Aiken City Council will review the County’s request for utilities once again at its Monday night meeting.
The County submitted an application for City utilities for its complex currently under construction at 1930 University Parkway. Included with the application were two variance requests from City code which delayed approval at the last Council meeting in October. The County has worked with the City since then to come to an agreement with the hope that Council give it the green light for water and sewer services from the municipality.
The first variance regarded annexation, which is required by the municipality’s code if a property is contiguous to city limits and the owner applies for utilities. The County didn’t want to be annexed immediately but has agreed to do so around the beginning of next year.
The second big issue that Council had was a request for a waiver from the landscaping ordinance. Those who use City utilities are also asked to follow the landscaping and sign ordinances.
Trees on the complex site were cleared for construction. Residents who live along Lincoln Avenue, which is located behind the complex property, expressed frustration that they were not notified of the trees being removed and could now see the construction site from their homes.
The County had planned to plant some loblolly pines and some other evergreen trees in the buffer between the homes and the complex. County officials also cited the 50 feet of green space between the complex and those residential properties.
The City’s Planning Department set a condition of a 25-foot deep evergreen buffer to be planted between the complex and the Lincoln Avenue homes. The City’s landscaping ordinance typically requires around a 10-foot thick buffer.
The County wanted clarification of that condition as well as time to review the impact it would have on the complex project’s budget.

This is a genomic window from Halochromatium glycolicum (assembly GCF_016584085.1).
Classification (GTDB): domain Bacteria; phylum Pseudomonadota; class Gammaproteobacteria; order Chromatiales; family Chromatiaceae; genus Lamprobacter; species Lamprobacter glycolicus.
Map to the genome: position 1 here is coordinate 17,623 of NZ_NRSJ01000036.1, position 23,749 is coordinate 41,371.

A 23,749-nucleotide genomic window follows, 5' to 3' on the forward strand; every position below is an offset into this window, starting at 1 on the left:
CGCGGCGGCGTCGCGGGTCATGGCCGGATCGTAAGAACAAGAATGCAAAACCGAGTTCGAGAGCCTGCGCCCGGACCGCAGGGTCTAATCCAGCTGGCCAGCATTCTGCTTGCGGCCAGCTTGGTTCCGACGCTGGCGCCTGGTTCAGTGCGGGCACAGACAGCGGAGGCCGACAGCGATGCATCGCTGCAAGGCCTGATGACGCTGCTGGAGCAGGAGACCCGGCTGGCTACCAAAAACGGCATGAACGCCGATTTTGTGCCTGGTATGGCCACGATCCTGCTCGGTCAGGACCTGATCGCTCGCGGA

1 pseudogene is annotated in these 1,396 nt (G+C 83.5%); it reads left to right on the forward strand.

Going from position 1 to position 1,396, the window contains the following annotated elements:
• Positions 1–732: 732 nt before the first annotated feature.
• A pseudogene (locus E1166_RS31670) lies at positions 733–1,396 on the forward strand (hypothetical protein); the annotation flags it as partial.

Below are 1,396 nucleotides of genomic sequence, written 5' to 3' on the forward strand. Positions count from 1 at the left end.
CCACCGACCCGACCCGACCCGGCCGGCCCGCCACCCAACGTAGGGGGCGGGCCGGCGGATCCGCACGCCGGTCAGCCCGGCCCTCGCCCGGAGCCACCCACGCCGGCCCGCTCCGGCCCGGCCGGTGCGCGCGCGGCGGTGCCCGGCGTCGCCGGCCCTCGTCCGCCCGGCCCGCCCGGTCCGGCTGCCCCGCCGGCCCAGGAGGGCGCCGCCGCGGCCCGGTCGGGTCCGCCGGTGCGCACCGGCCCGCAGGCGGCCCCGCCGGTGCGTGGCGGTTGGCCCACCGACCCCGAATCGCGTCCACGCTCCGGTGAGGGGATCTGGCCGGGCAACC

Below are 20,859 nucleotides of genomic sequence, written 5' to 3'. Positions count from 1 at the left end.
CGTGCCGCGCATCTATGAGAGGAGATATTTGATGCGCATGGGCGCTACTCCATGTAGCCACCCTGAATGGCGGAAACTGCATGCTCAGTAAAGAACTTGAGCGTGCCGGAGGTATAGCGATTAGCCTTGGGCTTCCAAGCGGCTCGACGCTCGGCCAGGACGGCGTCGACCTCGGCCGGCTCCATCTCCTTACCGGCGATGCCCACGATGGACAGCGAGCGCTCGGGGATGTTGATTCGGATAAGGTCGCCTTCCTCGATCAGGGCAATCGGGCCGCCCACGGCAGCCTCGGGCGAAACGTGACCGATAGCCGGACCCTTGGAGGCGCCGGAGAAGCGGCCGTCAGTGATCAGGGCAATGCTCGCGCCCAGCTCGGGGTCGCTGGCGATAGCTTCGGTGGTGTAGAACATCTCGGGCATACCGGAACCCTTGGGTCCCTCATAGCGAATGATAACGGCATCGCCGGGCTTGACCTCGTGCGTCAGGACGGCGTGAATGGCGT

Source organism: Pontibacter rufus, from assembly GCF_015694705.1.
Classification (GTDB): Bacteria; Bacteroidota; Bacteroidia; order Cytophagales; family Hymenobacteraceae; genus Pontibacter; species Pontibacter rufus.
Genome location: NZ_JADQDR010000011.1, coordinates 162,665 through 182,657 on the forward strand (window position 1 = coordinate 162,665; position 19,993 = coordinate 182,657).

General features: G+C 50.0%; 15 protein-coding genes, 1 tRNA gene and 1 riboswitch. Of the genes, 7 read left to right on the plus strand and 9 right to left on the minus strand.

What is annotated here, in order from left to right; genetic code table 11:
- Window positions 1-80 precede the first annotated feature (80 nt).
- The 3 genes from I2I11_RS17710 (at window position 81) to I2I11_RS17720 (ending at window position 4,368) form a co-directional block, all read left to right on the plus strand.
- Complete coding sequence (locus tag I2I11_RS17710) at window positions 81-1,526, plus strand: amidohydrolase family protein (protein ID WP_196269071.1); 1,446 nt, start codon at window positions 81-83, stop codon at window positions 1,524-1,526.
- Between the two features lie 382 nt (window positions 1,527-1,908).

On Nov. 6, City Council, concerned residents and County officials met to discuss the issue. The County amended the landscaping plan, reducing the size of one of the parking areas and adding the suggested Lingustrums from the Planning Department, which is said to provide a better screen. The revised plan shows 238 Lingustrums and 41 Magnolia trees planted in that buffer. A gate at the Lincoln Avenue emergency entrance will also be installed. Lastly, they will comply with City lighting standards, meaning none of the lights at the complex will be pointed right at the homes.
County Administrator Clay Killian reiterated what he has been saying throughout this process.
“We’ll be a good neighbor to you,” he said to residents Tuesday. “I can promise you that.”
In other business, Council will vote on the approval of a special election to fill Councilman Don Wells’ unexpired at-large seat because he will soon be sworn in to the S.C. House of Representatives after winning the election on Nov. 6.
The special election date Council is looking at is March 12.
Due to the redistricting process and the implementation of Council’s format from 4-2-1 to 6-1, that seat, which expires next November, will be up for election as a single-member district meaning the candidate filling that spot must reside in that district.
The meeting starts at 7 p.m. in Council Chambers located in the Municipal Building at 214 Park Ave. S.W.
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